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Quality of Life After Radiation Therapy for Base of Tongue Cancer

Quality of Life After Radiation Therapy for Base of Tongue Cancer

ABSTRACT: Quality-of-life (QOL) research in patients treated for head and neck cancer is in its infancy. Early research focused on psychosocial issues related to extensive surgical resection and its consequences. Many advances have been made in both radiotherapy and surgical management. Nevertheless, individuals with head and neck cancer are at risk for significant treatment-related morbidity, which can have a substantial impact on the quality of their life. This article provides an overview of the evolution of QOL research in this population, and presents a series of studies using the Performance Status Scale (PSS) to measure functional QOL in patients with base of tongue cancer who are treated with radiation therapy. [ONCOLOGY 10(11):1643-1648, 1996]

Introduction

Survival has been the customary research outcome measured in calculating
the effectiveness of cancer treatment. Acute and chronic complications
also have been recognized and, to some degree, quantified in order
to objectively compare the morbidity and mortality of different
treatment modalities, including surgery, chemotherapy, and radiation
therapy. With the recent attention to cost-containment in the
evaluation process, treatment outcomes have expanded to include
the subjective impact of treatments on quality of life (QOL) of
the individual with cancer. This has accelerated research aimed
at defining and measuring QOL in individuals diagnosed with cancer
(and their families). From this research, the theoretical framework
of QOL continues to evolve as we consider what should be measured,
by whom, and in what time frame, as well as the validity and reliability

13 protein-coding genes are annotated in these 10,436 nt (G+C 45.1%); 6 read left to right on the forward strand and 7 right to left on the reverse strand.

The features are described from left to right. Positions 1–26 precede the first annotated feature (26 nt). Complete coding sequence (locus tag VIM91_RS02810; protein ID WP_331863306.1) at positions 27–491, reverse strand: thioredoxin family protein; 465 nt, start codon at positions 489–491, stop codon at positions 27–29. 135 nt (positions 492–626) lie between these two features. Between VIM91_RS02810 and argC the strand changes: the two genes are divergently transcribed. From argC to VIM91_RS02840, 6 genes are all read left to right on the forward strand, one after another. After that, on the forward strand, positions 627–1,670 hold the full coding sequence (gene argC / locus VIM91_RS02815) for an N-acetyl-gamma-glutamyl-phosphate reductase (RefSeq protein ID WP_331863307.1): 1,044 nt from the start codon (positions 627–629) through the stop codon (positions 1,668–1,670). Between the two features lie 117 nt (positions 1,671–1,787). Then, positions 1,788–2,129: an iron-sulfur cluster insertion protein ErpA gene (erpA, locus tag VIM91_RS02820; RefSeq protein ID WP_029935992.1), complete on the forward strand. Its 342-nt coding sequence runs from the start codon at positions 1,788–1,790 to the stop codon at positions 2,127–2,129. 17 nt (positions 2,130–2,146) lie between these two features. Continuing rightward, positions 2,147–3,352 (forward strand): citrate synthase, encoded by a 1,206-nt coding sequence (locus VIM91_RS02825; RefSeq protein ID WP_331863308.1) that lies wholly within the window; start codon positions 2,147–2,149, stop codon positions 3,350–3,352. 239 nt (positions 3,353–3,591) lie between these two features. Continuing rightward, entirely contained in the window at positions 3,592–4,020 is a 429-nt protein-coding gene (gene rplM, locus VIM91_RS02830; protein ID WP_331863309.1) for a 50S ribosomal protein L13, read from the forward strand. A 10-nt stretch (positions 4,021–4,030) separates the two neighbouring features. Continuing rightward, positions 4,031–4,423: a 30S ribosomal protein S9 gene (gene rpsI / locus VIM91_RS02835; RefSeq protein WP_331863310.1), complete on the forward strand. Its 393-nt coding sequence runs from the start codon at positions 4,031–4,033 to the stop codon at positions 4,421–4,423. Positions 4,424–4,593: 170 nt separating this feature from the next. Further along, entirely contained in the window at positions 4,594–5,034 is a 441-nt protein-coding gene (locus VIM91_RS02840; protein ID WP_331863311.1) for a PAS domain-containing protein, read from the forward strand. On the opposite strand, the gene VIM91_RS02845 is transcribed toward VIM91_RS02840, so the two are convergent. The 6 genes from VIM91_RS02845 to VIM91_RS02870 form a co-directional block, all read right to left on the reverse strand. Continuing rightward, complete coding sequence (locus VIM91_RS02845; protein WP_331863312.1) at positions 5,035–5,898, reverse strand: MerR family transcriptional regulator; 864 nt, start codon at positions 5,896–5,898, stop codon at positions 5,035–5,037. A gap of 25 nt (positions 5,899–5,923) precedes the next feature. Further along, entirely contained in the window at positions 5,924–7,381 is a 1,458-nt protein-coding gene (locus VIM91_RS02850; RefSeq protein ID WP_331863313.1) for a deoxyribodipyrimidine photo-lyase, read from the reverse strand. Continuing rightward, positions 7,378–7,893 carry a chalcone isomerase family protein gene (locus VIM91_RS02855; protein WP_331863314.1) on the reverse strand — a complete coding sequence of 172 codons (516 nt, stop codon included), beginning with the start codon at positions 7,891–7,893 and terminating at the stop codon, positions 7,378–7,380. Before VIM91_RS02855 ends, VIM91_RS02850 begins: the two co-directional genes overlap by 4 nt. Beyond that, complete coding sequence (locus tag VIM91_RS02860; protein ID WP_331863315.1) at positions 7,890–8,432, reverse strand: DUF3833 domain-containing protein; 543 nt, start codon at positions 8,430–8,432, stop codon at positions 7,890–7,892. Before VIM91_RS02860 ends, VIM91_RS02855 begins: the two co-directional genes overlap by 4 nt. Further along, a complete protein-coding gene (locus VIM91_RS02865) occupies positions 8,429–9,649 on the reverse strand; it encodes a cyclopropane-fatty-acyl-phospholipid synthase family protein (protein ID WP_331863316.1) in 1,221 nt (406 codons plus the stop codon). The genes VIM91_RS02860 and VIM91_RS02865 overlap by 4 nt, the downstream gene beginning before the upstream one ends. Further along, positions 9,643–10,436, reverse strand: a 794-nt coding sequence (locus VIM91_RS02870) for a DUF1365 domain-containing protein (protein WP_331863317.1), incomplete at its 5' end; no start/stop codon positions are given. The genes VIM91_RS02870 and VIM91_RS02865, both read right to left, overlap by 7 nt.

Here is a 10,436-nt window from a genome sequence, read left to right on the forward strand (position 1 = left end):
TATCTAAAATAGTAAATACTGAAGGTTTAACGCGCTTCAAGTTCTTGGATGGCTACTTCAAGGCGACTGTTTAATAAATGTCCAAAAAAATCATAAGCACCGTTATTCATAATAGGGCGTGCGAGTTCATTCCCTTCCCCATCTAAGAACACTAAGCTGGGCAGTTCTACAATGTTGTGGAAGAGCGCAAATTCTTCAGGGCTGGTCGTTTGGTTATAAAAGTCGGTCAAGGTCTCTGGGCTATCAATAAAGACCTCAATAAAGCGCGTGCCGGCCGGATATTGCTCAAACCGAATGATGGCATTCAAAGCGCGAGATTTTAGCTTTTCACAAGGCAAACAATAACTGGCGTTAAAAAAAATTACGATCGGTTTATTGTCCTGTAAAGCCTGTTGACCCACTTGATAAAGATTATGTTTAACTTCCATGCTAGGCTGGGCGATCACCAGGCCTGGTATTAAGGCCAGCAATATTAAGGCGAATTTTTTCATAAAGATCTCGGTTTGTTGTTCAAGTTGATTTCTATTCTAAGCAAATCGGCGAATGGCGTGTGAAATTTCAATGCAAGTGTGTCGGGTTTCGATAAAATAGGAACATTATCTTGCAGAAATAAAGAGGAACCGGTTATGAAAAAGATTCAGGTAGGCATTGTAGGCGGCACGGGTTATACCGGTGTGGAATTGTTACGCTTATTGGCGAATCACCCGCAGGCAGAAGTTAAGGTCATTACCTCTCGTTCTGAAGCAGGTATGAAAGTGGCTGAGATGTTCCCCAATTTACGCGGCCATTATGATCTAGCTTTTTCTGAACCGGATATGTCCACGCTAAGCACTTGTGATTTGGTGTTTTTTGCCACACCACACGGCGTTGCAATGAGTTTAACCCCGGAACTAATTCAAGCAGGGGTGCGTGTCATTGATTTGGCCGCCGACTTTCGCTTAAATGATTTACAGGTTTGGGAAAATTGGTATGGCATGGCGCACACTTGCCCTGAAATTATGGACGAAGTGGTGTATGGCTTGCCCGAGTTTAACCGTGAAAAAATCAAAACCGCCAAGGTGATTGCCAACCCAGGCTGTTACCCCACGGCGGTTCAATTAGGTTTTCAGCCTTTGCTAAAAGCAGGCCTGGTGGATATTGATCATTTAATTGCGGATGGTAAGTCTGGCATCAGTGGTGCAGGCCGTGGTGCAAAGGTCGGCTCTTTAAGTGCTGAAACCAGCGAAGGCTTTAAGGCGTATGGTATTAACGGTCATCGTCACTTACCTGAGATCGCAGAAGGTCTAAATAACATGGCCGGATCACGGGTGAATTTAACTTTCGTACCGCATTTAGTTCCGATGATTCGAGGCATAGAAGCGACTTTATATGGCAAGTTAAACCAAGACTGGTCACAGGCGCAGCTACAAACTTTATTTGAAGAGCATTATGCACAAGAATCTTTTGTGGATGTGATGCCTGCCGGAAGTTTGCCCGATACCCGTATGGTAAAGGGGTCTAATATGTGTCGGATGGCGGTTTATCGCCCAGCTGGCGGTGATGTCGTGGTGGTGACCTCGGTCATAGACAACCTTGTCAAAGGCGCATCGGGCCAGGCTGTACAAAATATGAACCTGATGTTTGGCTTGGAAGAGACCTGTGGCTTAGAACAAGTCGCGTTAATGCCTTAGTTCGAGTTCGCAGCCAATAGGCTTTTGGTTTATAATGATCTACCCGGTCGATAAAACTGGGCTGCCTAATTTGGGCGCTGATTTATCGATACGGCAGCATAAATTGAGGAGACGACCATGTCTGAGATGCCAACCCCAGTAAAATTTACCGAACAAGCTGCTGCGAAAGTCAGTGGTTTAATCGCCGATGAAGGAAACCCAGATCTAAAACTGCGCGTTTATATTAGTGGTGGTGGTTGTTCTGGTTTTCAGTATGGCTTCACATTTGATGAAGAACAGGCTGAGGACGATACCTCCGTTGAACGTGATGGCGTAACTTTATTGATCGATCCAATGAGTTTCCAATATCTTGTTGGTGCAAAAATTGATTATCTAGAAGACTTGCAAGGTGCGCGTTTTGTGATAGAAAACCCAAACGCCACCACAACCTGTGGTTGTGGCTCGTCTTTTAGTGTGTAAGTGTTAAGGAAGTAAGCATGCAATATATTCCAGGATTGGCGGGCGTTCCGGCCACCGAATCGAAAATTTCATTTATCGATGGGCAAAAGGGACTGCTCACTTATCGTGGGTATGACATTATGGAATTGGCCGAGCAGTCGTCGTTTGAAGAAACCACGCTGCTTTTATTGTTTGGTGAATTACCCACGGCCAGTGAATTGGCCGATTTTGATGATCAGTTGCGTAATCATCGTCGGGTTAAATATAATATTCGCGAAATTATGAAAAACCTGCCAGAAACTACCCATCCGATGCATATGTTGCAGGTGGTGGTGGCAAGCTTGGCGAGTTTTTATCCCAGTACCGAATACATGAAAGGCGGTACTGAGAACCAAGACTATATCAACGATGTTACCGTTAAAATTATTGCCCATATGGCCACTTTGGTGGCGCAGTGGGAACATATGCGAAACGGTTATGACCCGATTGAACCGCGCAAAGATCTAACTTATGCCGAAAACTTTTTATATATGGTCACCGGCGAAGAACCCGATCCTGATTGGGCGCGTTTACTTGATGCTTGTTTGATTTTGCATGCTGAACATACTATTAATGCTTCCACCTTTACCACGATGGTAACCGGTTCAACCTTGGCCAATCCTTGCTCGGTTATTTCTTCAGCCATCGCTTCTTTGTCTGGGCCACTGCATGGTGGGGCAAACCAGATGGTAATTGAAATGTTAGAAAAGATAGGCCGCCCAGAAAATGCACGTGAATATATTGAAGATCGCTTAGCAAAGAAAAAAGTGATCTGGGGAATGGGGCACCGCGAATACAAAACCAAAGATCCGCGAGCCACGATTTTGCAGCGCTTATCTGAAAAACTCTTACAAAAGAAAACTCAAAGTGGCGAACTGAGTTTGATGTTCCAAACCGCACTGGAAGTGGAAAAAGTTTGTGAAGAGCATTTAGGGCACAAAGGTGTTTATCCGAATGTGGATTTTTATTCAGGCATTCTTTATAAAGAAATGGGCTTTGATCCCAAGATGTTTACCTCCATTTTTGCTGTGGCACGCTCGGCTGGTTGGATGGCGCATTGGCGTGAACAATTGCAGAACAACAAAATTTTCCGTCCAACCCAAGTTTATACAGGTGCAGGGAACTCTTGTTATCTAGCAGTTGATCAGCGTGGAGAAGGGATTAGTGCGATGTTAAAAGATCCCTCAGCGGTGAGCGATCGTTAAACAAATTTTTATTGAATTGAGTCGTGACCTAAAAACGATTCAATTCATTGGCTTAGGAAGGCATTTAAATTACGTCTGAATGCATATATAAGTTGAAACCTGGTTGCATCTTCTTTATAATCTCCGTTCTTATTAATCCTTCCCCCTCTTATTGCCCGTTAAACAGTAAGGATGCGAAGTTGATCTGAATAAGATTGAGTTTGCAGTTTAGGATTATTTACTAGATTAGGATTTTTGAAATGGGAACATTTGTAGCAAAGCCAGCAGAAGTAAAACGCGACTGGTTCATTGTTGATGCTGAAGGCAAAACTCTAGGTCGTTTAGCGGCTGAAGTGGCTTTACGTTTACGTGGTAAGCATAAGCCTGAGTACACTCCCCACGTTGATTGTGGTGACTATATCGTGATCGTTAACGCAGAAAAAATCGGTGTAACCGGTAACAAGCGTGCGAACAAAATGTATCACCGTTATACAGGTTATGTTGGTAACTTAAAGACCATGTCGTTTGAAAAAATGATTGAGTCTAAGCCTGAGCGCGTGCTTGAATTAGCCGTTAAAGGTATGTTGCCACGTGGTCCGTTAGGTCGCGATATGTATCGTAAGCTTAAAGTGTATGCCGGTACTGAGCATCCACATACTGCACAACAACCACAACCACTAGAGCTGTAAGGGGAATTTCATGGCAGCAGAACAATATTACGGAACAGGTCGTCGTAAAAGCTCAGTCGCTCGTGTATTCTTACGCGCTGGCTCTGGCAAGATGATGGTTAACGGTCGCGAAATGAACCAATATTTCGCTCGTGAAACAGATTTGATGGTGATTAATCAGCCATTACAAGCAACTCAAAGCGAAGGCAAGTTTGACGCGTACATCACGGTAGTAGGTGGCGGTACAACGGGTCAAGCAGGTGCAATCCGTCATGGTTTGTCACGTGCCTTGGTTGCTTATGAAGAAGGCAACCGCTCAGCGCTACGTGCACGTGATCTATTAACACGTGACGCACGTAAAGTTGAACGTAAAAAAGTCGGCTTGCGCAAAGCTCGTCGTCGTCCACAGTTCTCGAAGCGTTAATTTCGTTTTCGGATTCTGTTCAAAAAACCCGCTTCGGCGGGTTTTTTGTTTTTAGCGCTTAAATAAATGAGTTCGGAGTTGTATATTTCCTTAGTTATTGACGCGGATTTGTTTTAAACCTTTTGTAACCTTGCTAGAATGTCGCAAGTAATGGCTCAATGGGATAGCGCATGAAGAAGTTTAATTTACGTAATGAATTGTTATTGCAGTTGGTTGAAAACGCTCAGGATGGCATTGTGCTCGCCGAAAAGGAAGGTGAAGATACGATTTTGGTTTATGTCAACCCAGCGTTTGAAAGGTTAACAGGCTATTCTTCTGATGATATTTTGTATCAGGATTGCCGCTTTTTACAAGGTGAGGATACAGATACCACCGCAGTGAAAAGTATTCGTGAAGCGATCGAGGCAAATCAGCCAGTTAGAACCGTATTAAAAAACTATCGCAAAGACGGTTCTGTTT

of measurement tools.

Despite the lack of a specific definition, the literature supports
the idea that QOL is a complex construct encompassing multiple
domains. The most common domains include socioeconomic status,
physical health, relationships with friends and family, and satisfaction
with self.[1,2] Included within these domains are measurable parameters,
such as symptom distress, functional status, rehabilitation, social
dependence, life satisfaction, return to a perceived "normal
life," and individual attitudes toward the disease "cancer."

Chronic physiologic effects and late complications that may result
from cancer and its treatment may range from those minimally affecting
an individual's activities of daily living to major complications
that significantly impair organ system health and function. Research
has demonstrated that, of all the identified domains, a negative
change in physical health has the greatest impact on overall QOL.[3,4]
In addition, the overlap between health and functional status
is seen whenever individuals define their state of health by what
they can or cannot do.[5] This is important in the setting of
head and neck cancer, where an individual's ability to perform
appropriately in areas of eating and speaking significantly influences
a wide range of behaviors, from social and family interactions
to more internalized feelings of self-esteem and competence.[6]

QOL Research in Head and Neck Cancer

Quality-of-life research in the head and neck cancer population
has focused primarily on functional status, symptom distress,
and rehabilitation. The assessment of QOL as part of clinical
practice was initiated over 40 years ago, and began with narrative
and cross-sectional studies. These were followed by simple quantitative
measures of various treatment-related parameters, and later by
longitudinal studies of greater complexity.[7]

Most of the early research concentrated on identifying psychosocial
problems experienced by individuals with head and neck cancer.
In a 1986 systematic analysis of the literature on psychosocial
issues in individuals with head and neck cancer, Pruyn et al identified
both the physical problems (swallowing, chewing, speech, and physical
appearance) and psychosocial problems (anxiety, depression, loss
of self-esteem, and uncertainty about the future) that have an
impact on overall QOL.[8] They concluded that these problems might
precipitate an individual's isolation from friends, difficulties
with reemployment, and social and sexual tensions within families.

In a more recent (1992) review of the literature, Gotay and Moore
analyzed the methodology employed in current research on QOL after
treatment for head and neck cancer in order to facilitate future
studies.[9] This analysis suggested that most studies did not
assess QOL in a comprehensive or uniform fashion, with large variations
among studies in the inclusion of particular domains and parameters.
An individual's physical status, both directly and as it influenced
functioning, was the most frequent domain assessed, whereas only
a minority of studies included psychological status, spirituality,
sexuality, social status, and occupational functioning. In addition,
site-specific domains received the most emphasis. Most studies
assessed concerns particularly important in head and neck cancer,